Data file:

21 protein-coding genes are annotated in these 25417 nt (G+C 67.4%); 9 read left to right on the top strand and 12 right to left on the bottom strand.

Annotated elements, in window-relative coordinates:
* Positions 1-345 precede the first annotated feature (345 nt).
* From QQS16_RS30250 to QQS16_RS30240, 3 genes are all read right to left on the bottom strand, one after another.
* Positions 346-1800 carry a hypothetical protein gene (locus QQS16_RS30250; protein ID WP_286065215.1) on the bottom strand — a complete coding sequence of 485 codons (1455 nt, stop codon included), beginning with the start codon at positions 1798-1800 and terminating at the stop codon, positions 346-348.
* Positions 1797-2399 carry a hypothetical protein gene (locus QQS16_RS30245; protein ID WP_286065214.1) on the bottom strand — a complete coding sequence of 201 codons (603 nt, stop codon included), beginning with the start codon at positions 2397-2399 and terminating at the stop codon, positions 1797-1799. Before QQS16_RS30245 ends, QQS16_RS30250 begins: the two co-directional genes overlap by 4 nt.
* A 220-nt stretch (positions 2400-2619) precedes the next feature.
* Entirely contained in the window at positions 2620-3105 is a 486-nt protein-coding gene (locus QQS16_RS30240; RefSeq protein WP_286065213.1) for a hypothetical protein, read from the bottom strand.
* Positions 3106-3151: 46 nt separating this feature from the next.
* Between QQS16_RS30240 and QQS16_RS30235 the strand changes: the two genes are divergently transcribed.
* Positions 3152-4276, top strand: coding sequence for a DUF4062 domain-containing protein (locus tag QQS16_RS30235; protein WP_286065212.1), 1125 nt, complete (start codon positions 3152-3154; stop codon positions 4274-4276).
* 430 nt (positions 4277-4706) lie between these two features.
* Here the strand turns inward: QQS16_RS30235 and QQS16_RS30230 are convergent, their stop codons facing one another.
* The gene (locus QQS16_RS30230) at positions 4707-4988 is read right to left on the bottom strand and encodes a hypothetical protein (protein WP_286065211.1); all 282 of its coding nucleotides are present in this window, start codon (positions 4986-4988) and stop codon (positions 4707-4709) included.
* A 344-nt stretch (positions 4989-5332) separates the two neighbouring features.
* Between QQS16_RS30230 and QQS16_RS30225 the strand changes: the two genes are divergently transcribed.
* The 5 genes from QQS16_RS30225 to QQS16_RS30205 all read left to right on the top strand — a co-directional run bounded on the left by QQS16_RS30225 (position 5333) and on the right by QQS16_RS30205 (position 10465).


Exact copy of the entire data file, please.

21 protein-coding genes are annotated in these 25417 nt (G+C 67.4%); 9 read left to right on the top strand and 12 right to left on the bottom strand.

Annotated elements, in window-relative coordinates:
* Positions 1-345 precede the first annotated feature (345 nt).
* From QQS16_RS30250 to QQS16_RS30240, 3 genes are all read right to left on the bottom strand, one after another.
* Positions 346-1800 carry a hypothetical protein gene (locus QQS16_RS30250; protein ID WP_286065215.1) on the bottom strand — a complete coding sequence of 485 codons (1455 nt, stop codon included), beginning with the start codon at positions 1798-1800 and terminating at the stop codon, positions 346-348.
* Positions 1797-2399 carry a hypothetical protein gene (locus QQS16_RS30245; protein ID WP_286065214.1) on the bottom strand — a complete coding sequence of 201 codons (603 nt, stop codon included), beginning with the start codon at positions 2397-2399 and terminating at the stop codon, positions 1797-1799. Before QQS16_RS30245 ends, QQS16_RS30250 begins: the two co-directional genes overlap by 4 nt.
* A 220-nt stretch (positions 2400-2619) precedes the next feature.
* Entirely contained in the window at positions 2620-3105 is a 486-nt protein-coding gene (locus QQS16_RS30240; RefSeq protein WP_286065213.1) for a hypothetical protein, read from the bottom strand.
* Positions 3106-3151: 46 nt separating this feature from the next.
* Between QQS16_RS30240 and QQS16_RS30235 the strand changes: the two genes are divergently transcribed.
* Positions 3152-4276, top strand: coding sequence for a DUF4062 domain-containing protein (locus tag QQS16_RS30235; protein WP_286065212.1), 1125 nt, complete (start codon positions 3152-3154; stop codon positions 4274-4276).
* 430 nt (positions 4277-4706) lie between these two features.
* Here the strand turns inward: QQS16_RS30235 and QQS16_RS30230 are convergent, their stop codons facing one another.
* The gene (locus QQS16_RS30230) at positions 4707-4988 is read right to left on the bottom strand and encodes a hypothetical protein (protein WP_286065211.1); all 282 of its coding nucleotides are present in this window, start codon (positions 4986-4988) and stop codon (positions 4707-4709) included.
* A 344-nt stretch (positions 4989-5332) separates the two neighbouring features.
* Between QQS16_RS30230 and QQS16_RS30225 the strand changes: the two genes are divergently transcribed.
* The 5 genes from QQS16_RS30225 to QQS16_RS30205 all read left to right on the top strand — a co-directional run bounded on the left by QQS16_RS30225 (position 5333) and on the right by QQS16_RS30205 (position 10465).